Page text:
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United States Department of Agriculture

Agricultural Research Service

Research Project: OPTIMIZING THE BIOLOGY OF THE ANIMAL-PLANT INTERFACE FOR IMPROVED SUSTAINABILITY OF FORAGE-BASED ANIMAL ENTERPRISES

Location: Forage-Animal Production Research

Title: Metabolic control of Clostridium thermocellum via inhibition of hydrogenase activity and the glucose transport rate

Authors
item Li, Hsin-Fen -
item Knutson, Barbara -
item Nokes, Sue -
item Lynn, Bert -
item Flythe, Michael

Submitted to: Applied Microbiology and Biotechnology
Publication Type: Peer Reviewed Journal
Publication Acceptance Date: December 1, 2011
Publication Date: January 5, 2012
Citation: Li, H., Knutson, B.L., Nokes, S.E., Lynn, B.C., Flythe, M.D. 2012. Metabolic control of Clostridium thermocellum via inhibition of hydrogenase activity and the glucose transport rate. Applied Microbiology and Biotechnology. 93(4):1777-1784.

Interpretive Summary: Direct fermentation of lignocellulosic biomass to ethanol with cellulolytic bacteria is called consolidated bioprocessing (CBP). One organism used for CBP is Clostridium thermocellum, an anaerobic, thermophilic bacterium that catabolizes cellulose into soluble sugars, and produces ethanol. Unfortunately, the ethanol yield is considerably lower than that of yeast. Glycolysis by C. thermocellum proceeds via the Embden-Meyerhof-Parnas pathway. In this metabolic pathway, NAD+-producing and NAD+-consuming reactions must be balanced; therefore, factors that affect this cycle can also affect product formation. Exogenous hydrogen gas, elevated hydrostatic pressure, methyl viologen, and carbon monoxide (CO) were used to manipulate the metabolism of C. thermocellum in batch growth, resting cells, and in a chemostat. Acetate production decreased when these hydrogen synthesis-inhibitors were used. However, ethanol production increased only when methyl viologen was added, or when substrate delivery was limited in the chemostat. It was discovered that methyl viologen decreased the rate of glucose transport across the cell membrane. The conclusion is that limiting, or partially inhibiting, metabolic substrate transport can favor ethanol production. This research highlights the complex effects of high concentrations of dissolved gases and soluble inhibitors in fermentation, which are increasingly envisioned in both CBP and microbial applications of H2 production for the conversion of synthetic gases to chemicals.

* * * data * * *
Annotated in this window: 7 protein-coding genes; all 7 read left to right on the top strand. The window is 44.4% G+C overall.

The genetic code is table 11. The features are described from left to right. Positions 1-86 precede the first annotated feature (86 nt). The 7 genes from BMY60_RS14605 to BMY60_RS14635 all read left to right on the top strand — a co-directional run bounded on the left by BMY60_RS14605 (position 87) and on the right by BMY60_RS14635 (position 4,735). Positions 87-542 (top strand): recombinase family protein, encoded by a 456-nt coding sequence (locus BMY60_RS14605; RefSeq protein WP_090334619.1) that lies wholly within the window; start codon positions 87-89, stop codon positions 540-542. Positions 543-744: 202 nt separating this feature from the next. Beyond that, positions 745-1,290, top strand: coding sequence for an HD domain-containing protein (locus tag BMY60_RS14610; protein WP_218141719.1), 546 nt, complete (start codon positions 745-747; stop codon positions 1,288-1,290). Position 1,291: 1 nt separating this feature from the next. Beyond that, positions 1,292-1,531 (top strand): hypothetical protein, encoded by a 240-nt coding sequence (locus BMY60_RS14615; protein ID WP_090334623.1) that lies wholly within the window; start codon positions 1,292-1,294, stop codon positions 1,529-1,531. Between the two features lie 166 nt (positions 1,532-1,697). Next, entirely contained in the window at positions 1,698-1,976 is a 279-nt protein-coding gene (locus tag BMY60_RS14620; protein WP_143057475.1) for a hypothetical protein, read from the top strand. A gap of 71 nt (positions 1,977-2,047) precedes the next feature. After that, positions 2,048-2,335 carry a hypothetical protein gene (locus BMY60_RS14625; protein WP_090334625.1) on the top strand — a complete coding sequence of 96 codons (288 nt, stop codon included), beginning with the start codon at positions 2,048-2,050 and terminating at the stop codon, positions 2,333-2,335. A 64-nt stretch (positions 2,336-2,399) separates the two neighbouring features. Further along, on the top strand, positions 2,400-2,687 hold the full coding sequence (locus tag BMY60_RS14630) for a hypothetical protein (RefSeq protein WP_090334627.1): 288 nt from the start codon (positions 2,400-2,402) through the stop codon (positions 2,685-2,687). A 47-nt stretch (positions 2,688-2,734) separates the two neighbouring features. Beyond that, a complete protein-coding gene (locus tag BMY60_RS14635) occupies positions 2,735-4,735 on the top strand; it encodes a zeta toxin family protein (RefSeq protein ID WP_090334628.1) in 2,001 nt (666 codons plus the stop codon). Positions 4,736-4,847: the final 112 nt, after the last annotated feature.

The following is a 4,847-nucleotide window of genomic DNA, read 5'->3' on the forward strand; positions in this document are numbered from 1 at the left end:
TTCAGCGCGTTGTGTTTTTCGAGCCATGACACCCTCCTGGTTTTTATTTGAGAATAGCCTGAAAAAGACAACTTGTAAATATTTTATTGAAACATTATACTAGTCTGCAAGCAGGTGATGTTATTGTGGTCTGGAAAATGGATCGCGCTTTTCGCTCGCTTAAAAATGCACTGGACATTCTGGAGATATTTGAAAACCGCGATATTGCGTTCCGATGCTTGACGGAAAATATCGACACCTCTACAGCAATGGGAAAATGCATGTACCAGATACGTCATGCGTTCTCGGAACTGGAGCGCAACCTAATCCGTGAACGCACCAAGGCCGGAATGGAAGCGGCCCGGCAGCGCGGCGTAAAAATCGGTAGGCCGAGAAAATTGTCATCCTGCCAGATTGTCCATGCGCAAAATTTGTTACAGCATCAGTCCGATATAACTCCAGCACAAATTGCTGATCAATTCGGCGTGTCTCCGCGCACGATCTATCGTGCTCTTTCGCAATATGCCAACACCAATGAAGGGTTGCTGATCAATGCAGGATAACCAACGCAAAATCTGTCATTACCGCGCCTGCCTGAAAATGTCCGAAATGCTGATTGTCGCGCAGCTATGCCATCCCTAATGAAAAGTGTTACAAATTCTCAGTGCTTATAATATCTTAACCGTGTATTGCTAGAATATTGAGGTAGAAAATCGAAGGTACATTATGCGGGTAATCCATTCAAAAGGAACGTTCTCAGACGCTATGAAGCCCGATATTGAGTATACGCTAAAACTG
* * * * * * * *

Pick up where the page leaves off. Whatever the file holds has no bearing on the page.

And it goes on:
Technical Abstract: Clostridium thermocellum has the ability to catabolize cellulosic biomass into ethanol, but acetic acid, lactic acid, carbon dioxide, and hydrogen gas (H2) are also produced. The effect of hydrogenase inhibitors (H2, carbon monoxide (CO) and methyl viologen) on product selectivity was investigated. The anticipated effect of these hydrogenase inhibitors was to decrease acetate production. However, shifts to ethanol and lactate production are also observed as a function of cultivation conditions. When the sparge gas of cellobiose-limited chemostat cultures was switched from N2 to H2, acetate declined and ethanol production increased 350%. In resting cell suspensions, lactate increased when H2 or CO was the inhibitor, or when the cells were held at elevated hyperbaric pressure (6.8 atm). In contrast, methyl viologen-treated resting cells produced twice as much ethanol as the other treatments. The relationship of chemostat physiology to methyl viologen inhibition was revealed by glucose transport experiments, in which methyl viologen decreased the rate of glucose transport by 90%. C. thermocellum produces NAD+ from NADH by H2, lactate and ethanol production. When the hydrogenases were inhibited the later two products increased. However, excess substrate availability causes fructose -1,6-diphosphate, the glycolytic intermediate that triggers lactate production, to increase. Compensatory ethanol production was observed when the chemostat fluid dilution rate or methyl viologen decreased substrate transport.

Last Modified: 9/1/2014
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